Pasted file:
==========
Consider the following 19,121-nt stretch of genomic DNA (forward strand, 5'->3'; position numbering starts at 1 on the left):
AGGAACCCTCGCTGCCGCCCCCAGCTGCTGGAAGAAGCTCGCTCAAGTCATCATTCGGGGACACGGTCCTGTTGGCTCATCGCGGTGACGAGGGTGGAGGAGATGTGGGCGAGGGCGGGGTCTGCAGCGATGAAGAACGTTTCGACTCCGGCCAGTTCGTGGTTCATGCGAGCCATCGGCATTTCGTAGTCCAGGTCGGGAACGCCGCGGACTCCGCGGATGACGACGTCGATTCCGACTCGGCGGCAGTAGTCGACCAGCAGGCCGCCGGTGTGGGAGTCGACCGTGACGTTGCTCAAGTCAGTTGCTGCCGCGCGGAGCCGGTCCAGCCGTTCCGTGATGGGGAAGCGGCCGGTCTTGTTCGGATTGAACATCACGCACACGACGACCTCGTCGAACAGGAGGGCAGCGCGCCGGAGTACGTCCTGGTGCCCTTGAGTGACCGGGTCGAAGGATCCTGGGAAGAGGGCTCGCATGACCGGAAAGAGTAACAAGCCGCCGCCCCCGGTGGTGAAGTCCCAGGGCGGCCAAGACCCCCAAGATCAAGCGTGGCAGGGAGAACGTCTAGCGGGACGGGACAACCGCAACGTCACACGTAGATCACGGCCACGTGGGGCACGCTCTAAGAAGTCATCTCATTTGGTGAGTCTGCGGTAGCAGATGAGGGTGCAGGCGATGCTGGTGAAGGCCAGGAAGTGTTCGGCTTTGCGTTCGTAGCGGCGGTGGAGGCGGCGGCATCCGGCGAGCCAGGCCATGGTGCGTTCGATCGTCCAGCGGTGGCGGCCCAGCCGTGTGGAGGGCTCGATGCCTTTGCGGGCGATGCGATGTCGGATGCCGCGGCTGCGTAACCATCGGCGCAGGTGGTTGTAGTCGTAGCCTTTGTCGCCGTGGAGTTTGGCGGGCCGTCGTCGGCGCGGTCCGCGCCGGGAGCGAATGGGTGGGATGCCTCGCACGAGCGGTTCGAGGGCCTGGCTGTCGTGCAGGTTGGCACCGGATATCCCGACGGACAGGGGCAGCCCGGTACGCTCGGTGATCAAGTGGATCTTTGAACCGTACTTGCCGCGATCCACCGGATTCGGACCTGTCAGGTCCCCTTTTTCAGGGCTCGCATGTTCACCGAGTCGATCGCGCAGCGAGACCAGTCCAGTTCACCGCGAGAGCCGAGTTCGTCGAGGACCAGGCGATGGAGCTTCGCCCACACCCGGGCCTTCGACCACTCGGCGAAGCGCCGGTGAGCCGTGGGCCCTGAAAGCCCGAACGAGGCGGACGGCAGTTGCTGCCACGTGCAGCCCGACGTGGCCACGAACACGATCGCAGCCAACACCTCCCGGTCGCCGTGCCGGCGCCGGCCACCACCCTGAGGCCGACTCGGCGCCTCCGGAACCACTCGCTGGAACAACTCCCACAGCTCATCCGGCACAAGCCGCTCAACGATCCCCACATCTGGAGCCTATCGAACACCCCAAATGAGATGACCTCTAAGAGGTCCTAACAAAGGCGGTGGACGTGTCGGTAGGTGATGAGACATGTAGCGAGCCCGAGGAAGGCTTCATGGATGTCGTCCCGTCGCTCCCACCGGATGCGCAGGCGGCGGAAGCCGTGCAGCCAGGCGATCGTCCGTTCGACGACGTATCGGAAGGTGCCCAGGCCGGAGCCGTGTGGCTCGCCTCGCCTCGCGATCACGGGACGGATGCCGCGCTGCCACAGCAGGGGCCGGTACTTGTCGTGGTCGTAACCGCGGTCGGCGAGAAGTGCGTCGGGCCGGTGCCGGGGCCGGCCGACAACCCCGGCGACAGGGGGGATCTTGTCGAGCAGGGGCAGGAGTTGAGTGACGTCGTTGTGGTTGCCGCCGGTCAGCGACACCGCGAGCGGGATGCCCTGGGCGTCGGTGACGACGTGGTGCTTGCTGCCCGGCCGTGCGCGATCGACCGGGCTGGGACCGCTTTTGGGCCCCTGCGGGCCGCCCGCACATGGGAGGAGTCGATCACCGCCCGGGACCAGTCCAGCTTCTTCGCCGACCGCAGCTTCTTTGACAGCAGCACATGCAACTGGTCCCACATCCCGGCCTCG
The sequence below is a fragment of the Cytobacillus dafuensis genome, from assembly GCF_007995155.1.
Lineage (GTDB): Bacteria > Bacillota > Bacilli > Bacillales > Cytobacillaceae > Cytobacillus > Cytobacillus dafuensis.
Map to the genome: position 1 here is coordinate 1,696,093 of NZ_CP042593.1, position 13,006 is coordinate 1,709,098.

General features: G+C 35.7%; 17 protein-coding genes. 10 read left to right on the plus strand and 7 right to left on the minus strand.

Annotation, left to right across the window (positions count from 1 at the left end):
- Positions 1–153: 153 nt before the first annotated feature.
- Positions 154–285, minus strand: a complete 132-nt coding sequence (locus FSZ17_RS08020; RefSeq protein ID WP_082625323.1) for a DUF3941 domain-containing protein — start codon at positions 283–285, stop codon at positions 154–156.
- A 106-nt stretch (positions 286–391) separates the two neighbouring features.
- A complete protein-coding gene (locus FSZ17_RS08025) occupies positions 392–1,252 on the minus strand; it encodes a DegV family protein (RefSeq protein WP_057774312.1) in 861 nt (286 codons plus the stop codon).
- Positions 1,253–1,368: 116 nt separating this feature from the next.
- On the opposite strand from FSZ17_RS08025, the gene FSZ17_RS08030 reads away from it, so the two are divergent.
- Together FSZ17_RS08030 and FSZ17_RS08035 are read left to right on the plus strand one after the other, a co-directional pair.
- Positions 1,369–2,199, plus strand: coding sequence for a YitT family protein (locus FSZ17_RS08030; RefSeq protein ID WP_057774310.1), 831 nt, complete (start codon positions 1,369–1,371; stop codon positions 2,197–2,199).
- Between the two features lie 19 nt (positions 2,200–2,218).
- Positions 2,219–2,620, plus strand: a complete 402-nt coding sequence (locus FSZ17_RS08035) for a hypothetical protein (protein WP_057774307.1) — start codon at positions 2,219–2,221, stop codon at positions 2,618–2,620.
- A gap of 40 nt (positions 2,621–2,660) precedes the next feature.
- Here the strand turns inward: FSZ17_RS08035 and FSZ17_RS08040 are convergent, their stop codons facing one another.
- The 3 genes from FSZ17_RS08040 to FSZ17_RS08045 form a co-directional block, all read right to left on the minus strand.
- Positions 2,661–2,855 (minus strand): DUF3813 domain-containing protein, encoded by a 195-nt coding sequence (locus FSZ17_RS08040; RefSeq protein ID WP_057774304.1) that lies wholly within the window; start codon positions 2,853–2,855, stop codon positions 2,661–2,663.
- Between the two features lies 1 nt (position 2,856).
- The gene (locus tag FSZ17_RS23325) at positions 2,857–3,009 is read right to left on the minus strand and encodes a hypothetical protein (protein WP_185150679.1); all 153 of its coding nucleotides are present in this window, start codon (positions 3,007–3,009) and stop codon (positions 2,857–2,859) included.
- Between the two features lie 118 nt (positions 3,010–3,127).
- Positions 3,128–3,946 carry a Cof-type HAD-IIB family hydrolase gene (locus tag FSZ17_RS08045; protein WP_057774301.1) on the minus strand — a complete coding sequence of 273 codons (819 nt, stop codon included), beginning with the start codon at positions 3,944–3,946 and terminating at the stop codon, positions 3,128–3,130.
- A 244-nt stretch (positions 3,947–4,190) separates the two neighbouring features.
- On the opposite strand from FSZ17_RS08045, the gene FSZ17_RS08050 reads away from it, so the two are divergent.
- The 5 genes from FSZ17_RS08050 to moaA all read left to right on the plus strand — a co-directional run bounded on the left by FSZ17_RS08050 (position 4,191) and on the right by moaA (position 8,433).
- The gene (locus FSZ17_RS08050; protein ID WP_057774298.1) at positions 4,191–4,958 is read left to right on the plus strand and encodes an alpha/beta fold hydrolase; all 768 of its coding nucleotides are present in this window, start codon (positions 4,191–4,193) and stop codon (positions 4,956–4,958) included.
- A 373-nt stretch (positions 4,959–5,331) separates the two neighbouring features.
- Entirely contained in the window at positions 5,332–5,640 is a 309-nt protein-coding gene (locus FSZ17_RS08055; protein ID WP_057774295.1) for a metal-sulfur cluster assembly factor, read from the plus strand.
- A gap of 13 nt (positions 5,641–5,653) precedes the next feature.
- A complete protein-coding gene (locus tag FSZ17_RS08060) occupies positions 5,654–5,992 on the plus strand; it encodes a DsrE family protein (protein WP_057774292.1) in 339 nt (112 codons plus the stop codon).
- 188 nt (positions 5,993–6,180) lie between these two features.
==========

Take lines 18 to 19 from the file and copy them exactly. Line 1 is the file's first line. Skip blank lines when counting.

- A gap of 40 nt (positions 2,621–2,660) precedes the next feature.
- Here the strand turns inward: FSZ17_RS08035 and FSZ17_RS08040 are convergent, their stop codons facing one another.